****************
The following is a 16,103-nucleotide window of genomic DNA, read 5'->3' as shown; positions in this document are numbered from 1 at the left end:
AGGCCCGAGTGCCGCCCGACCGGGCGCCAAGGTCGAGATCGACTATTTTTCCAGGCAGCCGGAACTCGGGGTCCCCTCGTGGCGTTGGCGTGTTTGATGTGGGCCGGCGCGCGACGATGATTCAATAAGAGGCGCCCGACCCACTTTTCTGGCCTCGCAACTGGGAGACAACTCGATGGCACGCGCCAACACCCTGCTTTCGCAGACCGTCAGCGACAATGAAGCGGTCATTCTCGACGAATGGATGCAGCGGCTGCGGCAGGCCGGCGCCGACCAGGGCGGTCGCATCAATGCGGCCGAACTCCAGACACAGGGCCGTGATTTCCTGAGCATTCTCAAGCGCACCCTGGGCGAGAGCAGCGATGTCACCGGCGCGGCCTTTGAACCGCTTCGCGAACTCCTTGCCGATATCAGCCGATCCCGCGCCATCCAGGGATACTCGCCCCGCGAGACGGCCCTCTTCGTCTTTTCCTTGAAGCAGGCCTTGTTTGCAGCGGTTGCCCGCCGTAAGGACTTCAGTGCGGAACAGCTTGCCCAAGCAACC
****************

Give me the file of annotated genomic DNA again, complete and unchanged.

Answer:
The following is a 16,103-nucleotide window of genomic DNA, read 5'->3' as shown; positions in this document are numbered from 1 at the left end:
AGGCCCGAGTGCCGCCCGACCGGGCGCCAAGGTCGAGATCGACTATTTTTCCAGGCAGCCGGAACTCGGGGTCCCCTCGTGGCGTTGGCGTGTTTGATGTGGGCCGGCGCGCGACGATGATTCAATAAGAGGCGCCCGACCCACTTTTCTGGCCTCGCAACTGGGAGACAACTCGATGGCACGCGCCAACACCCTGCTTTCGCAGACCGTCAGCGACAATGAAGCGGTCATTCTCGACGAATGGATGCAGCGGCTGCGGCAGGCCGGCGCCGACCAGGGCGGTCGCATCAATGCGGCCGAACTCCAGACACAGGGCCGTGATTTCCTGAGCATTCTCAAGCGCACCCTGGGCGAGAGCAGCGATGTCACCGGCGCGGCCTTTGAACCGCTTCGCGAACTCCTTGCCGATATCAGCCGATCCCGCGCCATCCAGGGATACTCGCCCCGCGAGACGGCCCTCTTCGTCTTTTCCTTGAAGCAGGCCTTGTTTGCAGCGGTTGCCCGCCGTAAGGACTTCAGTGCGGAACAGCTTGCCCAAGCAACC